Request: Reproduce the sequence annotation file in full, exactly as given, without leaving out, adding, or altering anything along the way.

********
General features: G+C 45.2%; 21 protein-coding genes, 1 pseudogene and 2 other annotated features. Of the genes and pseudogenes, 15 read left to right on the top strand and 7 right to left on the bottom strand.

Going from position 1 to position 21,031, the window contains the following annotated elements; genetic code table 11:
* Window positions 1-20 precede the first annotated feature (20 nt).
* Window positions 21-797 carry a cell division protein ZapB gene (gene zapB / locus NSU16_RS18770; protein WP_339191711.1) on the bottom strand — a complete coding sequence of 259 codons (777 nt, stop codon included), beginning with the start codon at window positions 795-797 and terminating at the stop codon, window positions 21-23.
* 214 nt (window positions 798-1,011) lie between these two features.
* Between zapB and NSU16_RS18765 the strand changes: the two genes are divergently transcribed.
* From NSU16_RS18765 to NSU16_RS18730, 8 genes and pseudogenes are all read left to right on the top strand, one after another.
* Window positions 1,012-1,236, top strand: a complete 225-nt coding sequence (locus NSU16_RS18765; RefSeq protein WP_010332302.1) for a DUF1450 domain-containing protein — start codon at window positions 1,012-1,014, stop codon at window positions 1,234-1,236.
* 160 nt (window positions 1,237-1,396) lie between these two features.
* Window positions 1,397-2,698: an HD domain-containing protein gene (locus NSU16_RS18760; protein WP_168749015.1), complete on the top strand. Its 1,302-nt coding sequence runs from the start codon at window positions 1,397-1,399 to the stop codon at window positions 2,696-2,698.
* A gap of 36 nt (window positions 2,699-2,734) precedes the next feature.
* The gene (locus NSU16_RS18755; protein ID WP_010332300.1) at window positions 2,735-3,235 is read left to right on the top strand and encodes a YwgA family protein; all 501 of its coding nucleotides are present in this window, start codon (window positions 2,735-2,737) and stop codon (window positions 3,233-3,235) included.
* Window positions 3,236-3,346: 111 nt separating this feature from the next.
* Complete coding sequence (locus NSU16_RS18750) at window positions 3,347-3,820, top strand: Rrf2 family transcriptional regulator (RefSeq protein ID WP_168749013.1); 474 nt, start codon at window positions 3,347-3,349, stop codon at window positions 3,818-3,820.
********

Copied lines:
General features: G+C 45.2%; 21 protein-coding genes, 1 pseudogene and 2 other annotated features. Of the genes and pseudogenes, 15 read left to right on the top strand and 7 right to left on the bottom strand.

Going from position 1 to position 21,031, the window contains the following annotated elements; genetic code table 11:
* Window positions 1-20 precede the first annotated feature (20 nt).
* Window positions 21-797 carry a cell division protein ZapB gene (gene zapB / locus NSU16_RS18770; protein WP_339191711.1) on the bottom strand — a complete coding sequence of 259 codons (777 nt, stop codon included), beginning with the start codon at window positions 795-797 and terminating at the stop codon, window positions 21-23.
* 214 nt (window positions 798-1,011) lie between these two features.
* Between zapB and NSU16_RS18765 the strand changes: the two genes are divergently transcribed.
* From NSU16_RS18765 to NSU16_RS18730, 8 genes and pseudogenes are all read left to right on the top strand, one after another.
* Window positions 1,012-1,236, top strand: a complete 225-nt coding sequence (locus NSU16_RS18765; RefSeq protein WP_010332302.1) for a DUF1450 domain-containing protein — start codon at window positions 1,012-1,014, stop codon at window positions 1,234-1,236.
* 160 nt (window positions 1,237-1,396) lie between these two features.
* Window positions 1,397-2,698: an HD domain-containing protein gene (locus NSU16_RS18760; protein WP_168749015.1), complete on the top strand. Its 1,302-nt coding sequence runs from the start codon at window positions 1,397-1,399 to the stop codon at window positions 2,696-2,698.
* A gap of 36 nt (window positions 2,699-2,734) precedes the next feature.
* The gene (locus NSU16_RS18755; protein ID WP_010332300.1) at window positions 2,735-3,235 is read left to right on the top strand and encodes a YwgA family protein; all 501 of its coding nucleotides are present in this window, start codon (window positions 2,735-2,737) and stop codon (window positions 3,233-3,235) included.
* Window positions 3,236-3,346: 111 nt separating this feature from the next.
* Complete coding sequence (locus NSU16_RS18750) at window positions 3,347-3,820, top strand: Rrf2 family transcriptional regulator (RefSeq protein ID WP_168749013.1); 474 nt, start codon at window positions 3,347-3,349, stop codon at window positions 3,818-3,820.